“I planted my garlic last spring (instead of October as I usually do) and it has grown very poorly. Can I leave it in the ground and harvest it last year? I also dug my kitchen compost into my garden last year because a bear tore apart my compost bin. Do you think the kitchen composting caused the problems with garlic growth?”
Spring-planted garlic is always smaller than October-planted garlic. Just how much smaller will depend how late in spring you planted it. If you plant as early as January, garlic will have much more time to make roots than if you planted it in April.
Your garlic will survive if it’s left in the garden (critters usually leave it alone). But you need to find out whether you have clusters with small cloves or single bulbs that look like small onions. This will depend how late in spring you planted them.
You could leave the small-onion type right where you originally planted them. They will enlarge and each will split into a cluster with lots of time to develop into a magnificent clove harvest.
If you have clusters of small cloves, you need to separate them and plant them separately. Otherwise each small clove will try to make a small cluster despite having insufficient space. They’ll get congested and probably give you very small cloves again – though you’d probably get lots of them.
I’m quite sure the kitchen composting wouldn’t have caused problems with garlic growth. I dug kitchen compost into my vegetable garden for years and had great results with all those beds.
“Can you tell me how to start new fuchsia plants from the ones I have.”
Fuchsias are so easy from cuttings they can be propagated almost any time of year.
Take a 3 or 4-inch stem (8 or 10cm) and remove any leaves that will be in the soil. Then gently rub a little rooting hormone powder in the area where the leaves were removed. Or, if the hormone is liquid, dip the bottom half of the stem in it briefly.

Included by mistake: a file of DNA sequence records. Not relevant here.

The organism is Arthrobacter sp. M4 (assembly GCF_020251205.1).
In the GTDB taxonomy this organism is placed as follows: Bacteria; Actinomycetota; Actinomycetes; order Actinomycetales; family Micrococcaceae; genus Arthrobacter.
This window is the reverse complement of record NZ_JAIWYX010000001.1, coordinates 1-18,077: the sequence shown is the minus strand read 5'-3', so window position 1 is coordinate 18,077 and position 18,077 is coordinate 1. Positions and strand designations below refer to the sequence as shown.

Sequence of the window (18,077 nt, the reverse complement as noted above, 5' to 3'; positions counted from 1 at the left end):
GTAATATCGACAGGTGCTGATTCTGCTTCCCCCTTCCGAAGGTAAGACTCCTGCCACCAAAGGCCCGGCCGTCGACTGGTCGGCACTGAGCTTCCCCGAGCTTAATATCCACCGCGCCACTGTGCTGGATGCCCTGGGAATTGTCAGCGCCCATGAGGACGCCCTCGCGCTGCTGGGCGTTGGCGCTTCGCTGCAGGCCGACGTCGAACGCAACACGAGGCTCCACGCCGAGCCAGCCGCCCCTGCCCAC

Plunge the bottom half of the stem into a container of moistened potting soil. I usually add a trace of organic fertilizer into the soil – just enough to nourish the stem as it grows. If you put the stems into a greenhouse or cold frame, humidity should be quite adequate.
If they’ll be inside a house, put the pot with cuttings into a clear plastic bag and fasten with a twist-tie. Condensation will form on the inside of the bag so turn it inside out once daily. If the potting mix starts to look dry, mist the cuttings.
Once fuchsias start growing, gradually open up the plastic bag until you can remove it completely. Don’t let them dry out, but keep them moist, not wet. Don’t let the pot sit in water.
Over fall and winter, the cuttings need to be kept in a shady spot. If they get too tall and lanky, just prune them back. This will help them bush out ready for spring.
“What types of plants love tea leaves and coffee grounds?”
Both are useful for acid-loving plants. This would include rhododendrons, camellias, kalmias, blueberries, African violets, ferns, azaleas and amaryllis.
Anne Marrison is happy to answer garden questions. Send them to her via email@example.com.